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Budapest’s First Permanent Hungarian Theater Celebrates 186th Anniversary

Hungary Today 2023.08.22.

186 years ago, the first permanent Hungarian-language theater in the capital, the Hungarian Theater of Pest, opened on August 22, 1837, and from 1840, it was known as the National Theater.

The Hungarian Theater started operating on August 22, 1837 as the first major Hungarian-language theatrical company in the city, at Astoria (road intersection in the center). They operated under this label until August 8, 1840, when the name was changed to the National Theater of Hungary. Switching homes several times, the company moved to its current building in 1966.

The Hungarian Theater on a postcard in 1897. It was built according to the plans of Adolf Láng. Photo via Wikipedia

The name ‘Hungarian Theater of Pest’ was restored on September 1, 2000, with the opening of the new National Theater.

From its foundation, the theater played an important role in Hungarian drama and national culture, and was a significant factor in political and social movements. Its first decade was marked by such seminal works of national culture as József Katona’s play Bánk bán (Bánk the Palatine), that was later made into an opera, and Ferenc Erkel’s László Hunyadi.

The theater also added musicals to its repertoire, including an opera in the year of its opening: the first such production was The Barber of Seville on August 29, 1837. Two months later, on October 29, the first grand opera, Bellini’s Norma, was performed. The last opera was staged at the National Theater in Budapest on June 30, 1884, after which these artworks were moved to the Opera House, which opened on September 27, 1884.

The theater on Blaha Lujza Square. Photo via Fortepan

After eleven years, the building at Astoria was closed in 1908, and demolished in 1913. The theater moved to Blaha Lujza Square, to the larger and more ornate People’s Theater, built in 1875. Even then, this was not considered a permanent solution, however the National Theater continued to operate there for over half a century.

Actress, Gizi Bajor in the lead role in a play. Photo via Wikipedia

The country’s first theater hosted such giants as Róza Laborfalvi, Gábor Egressy, Blaha Lujza, Gyula Csortos, Gizi Bajor, Artúr Somlay, Hilda Gobbi, Imre Sinkovits, Mari Törőcsik, Dezső Garas, and many others.

The main entrance of Thália Theater, which hosted the National Theater between 1964 and 1966. Photo via Facebook/Thália Színház

On February 13, 1964, it was announced on television that the Blaha Lujza Square building would be demolished for metro construction. The last performance was held on June 28, 1964 and the demolition began in January 1965.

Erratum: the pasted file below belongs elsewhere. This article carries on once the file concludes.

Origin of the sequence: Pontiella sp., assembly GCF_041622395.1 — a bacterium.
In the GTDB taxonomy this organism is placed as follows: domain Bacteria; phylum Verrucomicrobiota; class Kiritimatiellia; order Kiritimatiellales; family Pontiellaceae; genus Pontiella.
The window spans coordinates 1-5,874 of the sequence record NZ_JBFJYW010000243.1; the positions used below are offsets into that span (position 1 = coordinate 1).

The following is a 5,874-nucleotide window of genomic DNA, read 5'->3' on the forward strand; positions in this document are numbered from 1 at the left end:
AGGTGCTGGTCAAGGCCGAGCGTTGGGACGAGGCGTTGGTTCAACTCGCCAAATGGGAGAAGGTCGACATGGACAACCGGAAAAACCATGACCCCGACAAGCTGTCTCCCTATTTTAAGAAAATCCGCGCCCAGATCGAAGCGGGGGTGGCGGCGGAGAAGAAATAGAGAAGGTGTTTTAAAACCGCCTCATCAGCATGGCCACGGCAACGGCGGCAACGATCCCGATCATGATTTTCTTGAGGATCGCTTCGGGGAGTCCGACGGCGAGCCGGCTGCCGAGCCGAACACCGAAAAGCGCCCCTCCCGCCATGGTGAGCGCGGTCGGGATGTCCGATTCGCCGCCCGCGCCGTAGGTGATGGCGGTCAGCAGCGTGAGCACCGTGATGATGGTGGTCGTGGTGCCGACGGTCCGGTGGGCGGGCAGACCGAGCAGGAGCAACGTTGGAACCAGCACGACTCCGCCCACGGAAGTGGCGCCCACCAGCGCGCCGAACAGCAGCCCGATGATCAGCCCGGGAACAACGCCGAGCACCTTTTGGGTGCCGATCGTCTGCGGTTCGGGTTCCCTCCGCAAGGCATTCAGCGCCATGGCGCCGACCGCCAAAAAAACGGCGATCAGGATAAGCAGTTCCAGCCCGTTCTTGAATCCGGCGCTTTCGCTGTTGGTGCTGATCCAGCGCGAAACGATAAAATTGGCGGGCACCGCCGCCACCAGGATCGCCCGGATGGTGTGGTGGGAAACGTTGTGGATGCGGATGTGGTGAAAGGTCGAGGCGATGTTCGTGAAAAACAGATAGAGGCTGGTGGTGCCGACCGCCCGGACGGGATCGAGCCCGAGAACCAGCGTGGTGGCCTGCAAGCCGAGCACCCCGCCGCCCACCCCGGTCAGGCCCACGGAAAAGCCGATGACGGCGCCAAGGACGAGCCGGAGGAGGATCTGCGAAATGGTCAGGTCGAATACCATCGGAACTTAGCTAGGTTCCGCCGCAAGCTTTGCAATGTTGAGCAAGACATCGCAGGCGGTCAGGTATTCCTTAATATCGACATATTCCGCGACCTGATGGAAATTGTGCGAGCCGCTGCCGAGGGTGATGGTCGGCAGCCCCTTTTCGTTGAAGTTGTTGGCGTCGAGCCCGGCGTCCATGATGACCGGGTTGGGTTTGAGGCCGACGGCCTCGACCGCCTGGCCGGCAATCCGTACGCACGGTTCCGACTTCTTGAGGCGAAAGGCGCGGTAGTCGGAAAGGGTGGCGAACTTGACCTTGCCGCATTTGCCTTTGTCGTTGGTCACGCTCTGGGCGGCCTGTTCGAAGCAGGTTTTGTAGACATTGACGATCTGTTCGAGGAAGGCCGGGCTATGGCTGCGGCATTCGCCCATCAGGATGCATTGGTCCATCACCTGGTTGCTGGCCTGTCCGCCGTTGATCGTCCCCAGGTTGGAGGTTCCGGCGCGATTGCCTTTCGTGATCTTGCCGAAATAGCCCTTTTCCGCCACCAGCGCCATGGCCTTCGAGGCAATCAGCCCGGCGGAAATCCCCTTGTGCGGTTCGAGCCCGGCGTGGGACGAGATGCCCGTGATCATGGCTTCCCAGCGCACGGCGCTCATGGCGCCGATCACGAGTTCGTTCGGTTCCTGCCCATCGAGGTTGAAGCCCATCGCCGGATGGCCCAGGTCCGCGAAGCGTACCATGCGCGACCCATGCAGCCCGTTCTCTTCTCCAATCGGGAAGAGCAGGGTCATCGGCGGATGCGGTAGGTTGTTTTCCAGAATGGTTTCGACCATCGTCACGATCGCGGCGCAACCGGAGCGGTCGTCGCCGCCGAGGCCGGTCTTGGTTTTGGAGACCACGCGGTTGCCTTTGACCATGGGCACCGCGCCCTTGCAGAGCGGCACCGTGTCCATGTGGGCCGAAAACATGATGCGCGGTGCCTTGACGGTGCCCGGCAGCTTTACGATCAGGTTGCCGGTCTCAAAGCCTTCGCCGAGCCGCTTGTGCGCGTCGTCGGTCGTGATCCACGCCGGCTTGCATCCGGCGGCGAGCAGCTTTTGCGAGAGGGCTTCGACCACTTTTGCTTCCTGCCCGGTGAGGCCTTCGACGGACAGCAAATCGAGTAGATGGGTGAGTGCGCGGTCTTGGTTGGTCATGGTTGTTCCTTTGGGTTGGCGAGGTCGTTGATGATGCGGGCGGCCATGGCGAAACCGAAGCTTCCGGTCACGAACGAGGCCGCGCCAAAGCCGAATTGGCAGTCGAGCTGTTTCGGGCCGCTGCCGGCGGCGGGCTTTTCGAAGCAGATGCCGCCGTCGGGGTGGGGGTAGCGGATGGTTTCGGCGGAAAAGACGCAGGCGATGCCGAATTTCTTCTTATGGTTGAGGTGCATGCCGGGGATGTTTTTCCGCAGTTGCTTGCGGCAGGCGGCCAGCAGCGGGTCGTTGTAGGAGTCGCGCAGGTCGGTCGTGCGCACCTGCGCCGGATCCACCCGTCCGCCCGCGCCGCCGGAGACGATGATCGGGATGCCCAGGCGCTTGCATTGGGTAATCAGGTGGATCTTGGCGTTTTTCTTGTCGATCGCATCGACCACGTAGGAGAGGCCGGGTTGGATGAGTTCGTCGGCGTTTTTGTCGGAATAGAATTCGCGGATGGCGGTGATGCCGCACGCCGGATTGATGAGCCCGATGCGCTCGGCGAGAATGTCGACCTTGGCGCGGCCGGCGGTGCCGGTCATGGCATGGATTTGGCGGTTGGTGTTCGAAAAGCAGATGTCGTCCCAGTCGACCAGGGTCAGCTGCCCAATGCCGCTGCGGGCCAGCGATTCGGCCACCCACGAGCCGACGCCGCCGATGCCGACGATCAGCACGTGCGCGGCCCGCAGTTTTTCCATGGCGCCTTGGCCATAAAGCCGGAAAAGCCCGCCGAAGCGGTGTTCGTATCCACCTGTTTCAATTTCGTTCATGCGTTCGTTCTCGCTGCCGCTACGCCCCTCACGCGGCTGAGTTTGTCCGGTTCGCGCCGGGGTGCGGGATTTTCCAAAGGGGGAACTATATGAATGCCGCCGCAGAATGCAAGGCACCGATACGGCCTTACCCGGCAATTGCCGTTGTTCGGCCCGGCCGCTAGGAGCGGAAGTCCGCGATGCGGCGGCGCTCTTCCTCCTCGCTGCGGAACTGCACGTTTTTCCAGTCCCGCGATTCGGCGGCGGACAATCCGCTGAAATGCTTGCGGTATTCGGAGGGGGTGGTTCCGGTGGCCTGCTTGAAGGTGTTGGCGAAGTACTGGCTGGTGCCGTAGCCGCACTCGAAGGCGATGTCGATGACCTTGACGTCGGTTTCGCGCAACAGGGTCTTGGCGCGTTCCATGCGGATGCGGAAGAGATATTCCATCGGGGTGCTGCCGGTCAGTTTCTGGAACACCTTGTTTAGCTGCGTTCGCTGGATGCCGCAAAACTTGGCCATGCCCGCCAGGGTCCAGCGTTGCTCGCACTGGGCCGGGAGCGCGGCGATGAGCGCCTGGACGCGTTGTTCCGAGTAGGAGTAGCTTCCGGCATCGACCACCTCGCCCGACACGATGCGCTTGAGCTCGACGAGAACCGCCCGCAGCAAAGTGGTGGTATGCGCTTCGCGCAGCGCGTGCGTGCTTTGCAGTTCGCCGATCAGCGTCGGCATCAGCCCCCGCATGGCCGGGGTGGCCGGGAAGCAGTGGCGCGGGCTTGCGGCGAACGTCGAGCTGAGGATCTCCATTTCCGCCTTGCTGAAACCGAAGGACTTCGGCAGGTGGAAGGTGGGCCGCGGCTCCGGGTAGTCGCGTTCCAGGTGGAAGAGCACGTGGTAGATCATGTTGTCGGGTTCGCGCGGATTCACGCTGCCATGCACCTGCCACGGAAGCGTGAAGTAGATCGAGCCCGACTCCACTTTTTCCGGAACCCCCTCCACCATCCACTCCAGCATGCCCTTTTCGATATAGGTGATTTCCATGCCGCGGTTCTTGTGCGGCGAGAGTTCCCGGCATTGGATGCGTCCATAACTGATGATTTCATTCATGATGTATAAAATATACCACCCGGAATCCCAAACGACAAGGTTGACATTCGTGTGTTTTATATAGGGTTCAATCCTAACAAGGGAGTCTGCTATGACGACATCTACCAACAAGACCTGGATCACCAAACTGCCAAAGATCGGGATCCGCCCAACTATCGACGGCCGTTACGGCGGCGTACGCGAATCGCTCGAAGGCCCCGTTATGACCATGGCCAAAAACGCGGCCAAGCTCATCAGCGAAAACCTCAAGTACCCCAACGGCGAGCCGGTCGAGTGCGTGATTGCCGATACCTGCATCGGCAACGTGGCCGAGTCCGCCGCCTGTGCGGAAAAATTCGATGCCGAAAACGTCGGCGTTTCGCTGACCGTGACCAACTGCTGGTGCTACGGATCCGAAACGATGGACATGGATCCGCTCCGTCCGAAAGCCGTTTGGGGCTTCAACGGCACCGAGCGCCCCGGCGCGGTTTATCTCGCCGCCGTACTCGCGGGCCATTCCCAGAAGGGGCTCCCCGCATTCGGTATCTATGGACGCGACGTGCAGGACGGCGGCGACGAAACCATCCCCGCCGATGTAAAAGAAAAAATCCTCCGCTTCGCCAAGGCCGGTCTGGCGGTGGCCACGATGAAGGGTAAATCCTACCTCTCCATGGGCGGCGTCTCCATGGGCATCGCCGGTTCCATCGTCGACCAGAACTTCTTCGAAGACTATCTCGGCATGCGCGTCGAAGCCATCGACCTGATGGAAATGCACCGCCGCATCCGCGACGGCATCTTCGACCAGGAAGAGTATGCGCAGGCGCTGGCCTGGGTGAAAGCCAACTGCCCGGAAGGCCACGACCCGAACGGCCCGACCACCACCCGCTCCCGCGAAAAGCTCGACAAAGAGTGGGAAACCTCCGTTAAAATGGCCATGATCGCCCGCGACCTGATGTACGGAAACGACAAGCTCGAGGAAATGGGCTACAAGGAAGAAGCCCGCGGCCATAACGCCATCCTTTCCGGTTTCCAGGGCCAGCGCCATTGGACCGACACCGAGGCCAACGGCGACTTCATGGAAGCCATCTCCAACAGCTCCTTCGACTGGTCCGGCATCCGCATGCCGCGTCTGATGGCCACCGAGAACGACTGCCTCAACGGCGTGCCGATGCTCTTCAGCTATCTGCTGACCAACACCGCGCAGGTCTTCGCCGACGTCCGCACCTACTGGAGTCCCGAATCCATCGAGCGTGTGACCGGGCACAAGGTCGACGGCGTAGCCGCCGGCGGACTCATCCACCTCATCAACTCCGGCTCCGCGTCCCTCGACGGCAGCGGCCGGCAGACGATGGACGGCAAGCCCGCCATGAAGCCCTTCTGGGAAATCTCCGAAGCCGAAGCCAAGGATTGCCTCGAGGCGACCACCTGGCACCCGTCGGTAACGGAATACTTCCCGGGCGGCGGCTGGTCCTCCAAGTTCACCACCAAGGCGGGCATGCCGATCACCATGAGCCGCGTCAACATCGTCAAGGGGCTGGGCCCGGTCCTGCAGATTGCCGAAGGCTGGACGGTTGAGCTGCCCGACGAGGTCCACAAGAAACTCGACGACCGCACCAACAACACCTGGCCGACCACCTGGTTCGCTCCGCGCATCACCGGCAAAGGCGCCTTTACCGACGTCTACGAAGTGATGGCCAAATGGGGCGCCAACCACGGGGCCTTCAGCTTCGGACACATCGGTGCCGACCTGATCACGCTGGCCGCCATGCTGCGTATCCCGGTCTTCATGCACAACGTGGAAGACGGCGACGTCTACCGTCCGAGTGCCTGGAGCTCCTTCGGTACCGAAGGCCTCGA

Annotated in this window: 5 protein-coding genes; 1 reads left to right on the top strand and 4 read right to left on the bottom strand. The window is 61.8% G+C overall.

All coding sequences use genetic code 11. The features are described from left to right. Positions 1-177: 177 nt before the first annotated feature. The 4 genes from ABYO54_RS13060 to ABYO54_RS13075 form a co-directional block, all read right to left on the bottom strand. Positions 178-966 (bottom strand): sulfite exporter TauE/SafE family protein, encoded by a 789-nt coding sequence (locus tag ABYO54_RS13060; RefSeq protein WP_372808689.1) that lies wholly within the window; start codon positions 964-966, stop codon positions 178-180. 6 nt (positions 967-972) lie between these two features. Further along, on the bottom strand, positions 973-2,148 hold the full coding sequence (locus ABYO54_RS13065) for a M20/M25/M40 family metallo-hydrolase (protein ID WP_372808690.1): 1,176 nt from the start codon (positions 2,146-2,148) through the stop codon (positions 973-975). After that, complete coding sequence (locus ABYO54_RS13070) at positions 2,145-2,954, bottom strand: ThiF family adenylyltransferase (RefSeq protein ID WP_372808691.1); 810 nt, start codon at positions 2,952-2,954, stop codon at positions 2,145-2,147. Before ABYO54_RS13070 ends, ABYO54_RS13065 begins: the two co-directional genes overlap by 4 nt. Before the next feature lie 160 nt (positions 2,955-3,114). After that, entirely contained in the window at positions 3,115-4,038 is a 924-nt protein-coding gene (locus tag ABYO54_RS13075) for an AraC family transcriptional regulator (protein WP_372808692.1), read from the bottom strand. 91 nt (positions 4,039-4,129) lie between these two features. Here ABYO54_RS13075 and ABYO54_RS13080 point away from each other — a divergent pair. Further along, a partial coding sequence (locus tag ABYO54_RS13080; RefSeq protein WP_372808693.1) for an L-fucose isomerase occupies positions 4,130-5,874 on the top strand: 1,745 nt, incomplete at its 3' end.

The company first moved to Nagymező Street, in the building of today’s Thália Theater, and then in 1966 to Hevesi Sándor Square, and has been there ever since.

At the time of demolition, the new theater was promised to be built, however – again, for decades – nothing came of it. In 1964, a design competition was launched for a theater building to be built in Városliget, and architect Miklós Hofer spent twenty years working on the plans. The only change came in 1983, when actress Hilda Gobbi donated the money she received for her 70th birthday to lay the foundation stone for the new National Theater, and a nationwide fundraising campaign she initiated raised HUF 3.3 billion (EUR 8.6 million). In 1985, the building permit was issued, but again nothing happened for another year.

Hilda Gobbi (June 6, 1913 – July 13, 1988) was an award-winning actress, known for her portrayals of elderly women. Photo via Wikipedia

In 1987, a new call for tenders was launched, and the jury of experts decided that now Elizabeth Square was the most suitable location. On March 28, 1998, the foundation stone of the theater was ceremonially laid on Elizabeth Square. However, the government, taking office after the 1998 elections, stopped the construction, claiming that the site was not suitable for environmental and transport reasons and that the planned costs were excessive.

The National Theater today. Photo via Wikipedia

For the new National Theater in Budapest, the site was chosen to be at the Pest end of Rákóczi Bridge. The new National Theater, with a floor area of almost 20,000 square meters, was completed in less than 15 months and opened its doors on March 15, 2002 with Imre Madách’s The Tragedy of Man (Az ember tragédiája).

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Featured image via pestimagyarszinhaz.hu

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